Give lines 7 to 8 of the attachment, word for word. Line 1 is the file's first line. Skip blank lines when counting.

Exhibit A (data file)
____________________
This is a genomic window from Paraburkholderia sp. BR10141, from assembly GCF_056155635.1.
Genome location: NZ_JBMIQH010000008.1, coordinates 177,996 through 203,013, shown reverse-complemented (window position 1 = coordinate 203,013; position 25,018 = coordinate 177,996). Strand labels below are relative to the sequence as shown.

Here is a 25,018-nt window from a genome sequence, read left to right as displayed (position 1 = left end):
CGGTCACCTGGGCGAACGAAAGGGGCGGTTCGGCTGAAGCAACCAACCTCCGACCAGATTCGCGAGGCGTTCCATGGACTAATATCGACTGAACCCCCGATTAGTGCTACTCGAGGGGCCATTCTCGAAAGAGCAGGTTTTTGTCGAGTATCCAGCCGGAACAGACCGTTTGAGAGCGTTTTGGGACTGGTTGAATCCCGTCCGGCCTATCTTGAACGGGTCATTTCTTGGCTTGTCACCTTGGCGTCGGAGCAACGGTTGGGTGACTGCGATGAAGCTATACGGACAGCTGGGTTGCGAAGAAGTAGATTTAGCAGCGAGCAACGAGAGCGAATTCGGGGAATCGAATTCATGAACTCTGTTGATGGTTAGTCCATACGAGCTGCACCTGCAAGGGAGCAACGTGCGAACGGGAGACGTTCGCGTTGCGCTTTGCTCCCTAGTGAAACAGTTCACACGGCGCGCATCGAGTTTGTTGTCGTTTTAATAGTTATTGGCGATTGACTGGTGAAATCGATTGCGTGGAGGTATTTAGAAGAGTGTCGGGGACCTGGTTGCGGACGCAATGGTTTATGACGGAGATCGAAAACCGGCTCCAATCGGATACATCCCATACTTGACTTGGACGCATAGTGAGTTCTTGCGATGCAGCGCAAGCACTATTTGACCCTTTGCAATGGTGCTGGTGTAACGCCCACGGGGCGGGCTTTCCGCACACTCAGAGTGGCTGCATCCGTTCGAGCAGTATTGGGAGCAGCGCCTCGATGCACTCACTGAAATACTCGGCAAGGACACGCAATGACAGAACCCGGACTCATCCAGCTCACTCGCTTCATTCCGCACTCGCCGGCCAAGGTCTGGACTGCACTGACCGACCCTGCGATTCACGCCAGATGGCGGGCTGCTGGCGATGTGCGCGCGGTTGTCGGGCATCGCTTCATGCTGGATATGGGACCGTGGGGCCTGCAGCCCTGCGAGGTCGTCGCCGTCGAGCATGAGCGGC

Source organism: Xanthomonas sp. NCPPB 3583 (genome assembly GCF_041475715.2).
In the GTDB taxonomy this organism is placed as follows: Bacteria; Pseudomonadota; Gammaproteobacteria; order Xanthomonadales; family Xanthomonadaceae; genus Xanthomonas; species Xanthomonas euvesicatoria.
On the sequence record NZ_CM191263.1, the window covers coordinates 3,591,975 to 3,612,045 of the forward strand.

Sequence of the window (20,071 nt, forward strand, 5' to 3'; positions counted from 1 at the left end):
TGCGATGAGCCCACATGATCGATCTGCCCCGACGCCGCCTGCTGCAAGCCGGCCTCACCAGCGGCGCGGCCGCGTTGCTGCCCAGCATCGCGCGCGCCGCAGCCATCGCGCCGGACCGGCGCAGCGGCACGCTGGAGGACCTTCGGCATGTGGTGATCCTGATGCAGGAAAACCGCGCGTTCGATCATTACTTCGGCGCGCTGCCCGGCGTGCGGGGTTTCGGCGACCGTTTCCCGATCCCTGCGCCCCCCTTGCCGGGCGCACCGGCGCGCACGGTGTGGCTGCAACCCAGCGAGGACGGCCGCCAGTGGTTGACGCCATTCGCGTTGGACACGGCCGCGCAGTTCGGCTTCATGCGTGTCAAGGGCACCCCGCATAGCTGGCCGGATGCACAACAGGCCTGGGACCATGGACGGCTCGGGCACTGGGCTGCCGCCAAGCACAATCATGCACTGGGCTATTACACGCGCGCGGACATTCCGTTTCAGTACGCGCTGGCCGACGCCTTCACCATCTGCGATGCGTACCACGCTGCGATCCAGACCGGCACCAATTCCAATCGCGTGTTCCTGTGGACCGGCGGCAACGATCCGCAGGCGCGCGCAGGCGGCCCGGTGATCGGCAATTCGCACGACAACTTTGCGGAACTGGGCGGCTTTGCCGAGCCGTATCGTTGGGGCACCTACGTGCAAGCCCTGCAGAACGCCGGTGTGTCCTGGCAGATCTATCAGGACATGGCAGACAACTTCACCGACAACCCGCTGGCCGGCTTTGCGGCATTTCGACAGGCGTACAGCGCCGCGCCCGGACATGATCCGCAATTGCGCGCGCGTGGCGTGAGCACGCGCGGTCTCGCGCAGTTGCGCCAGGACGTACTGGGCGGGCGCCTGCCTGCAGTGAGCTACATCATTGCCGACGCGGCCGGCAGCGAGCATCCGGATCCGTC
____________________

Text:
On the sequence record NZ_CM191263.1, the window covers coordinates 3,591,975 to 3,612,045 of the forward strand.

Sequence of the window (20,071 nt, forward strand, 5' to 3'; positions counted from 1 at the left end):